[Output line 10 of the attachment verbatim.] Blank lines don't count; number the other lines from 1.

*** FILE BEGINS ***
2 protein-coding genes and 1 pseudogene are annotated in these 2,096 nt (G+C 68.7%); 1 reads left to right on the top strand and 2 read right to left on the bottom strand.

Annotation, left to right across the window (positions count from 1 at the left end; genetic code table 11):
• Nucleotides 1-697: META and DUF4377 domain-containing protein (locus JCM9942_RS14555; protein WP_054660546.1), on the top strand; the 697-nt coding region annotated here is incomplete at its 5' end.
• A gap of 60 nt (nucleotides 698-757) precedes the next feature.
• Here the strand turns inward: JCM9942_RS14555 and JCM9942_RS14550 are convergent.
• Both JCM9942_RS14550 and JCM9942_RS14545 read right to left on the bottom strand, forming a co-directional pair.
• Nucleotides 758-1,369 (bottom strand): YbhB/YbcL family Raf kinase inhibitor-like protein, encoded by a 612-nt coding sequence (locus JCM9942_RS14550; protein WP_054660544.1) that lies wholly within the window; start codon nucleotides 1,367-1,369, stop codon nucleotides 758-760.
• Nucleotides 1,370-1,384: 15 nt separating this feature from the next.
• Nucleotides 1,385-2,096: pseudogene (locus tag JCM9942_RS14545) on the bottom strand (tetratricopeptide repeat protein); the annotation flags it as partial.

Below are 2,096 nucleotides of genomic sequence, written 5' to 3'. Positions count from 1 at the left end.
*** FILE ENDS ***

Below are 2,096 nucleotides of genomic sequence, written 5' to 3'. Positions count from 1 at the left end.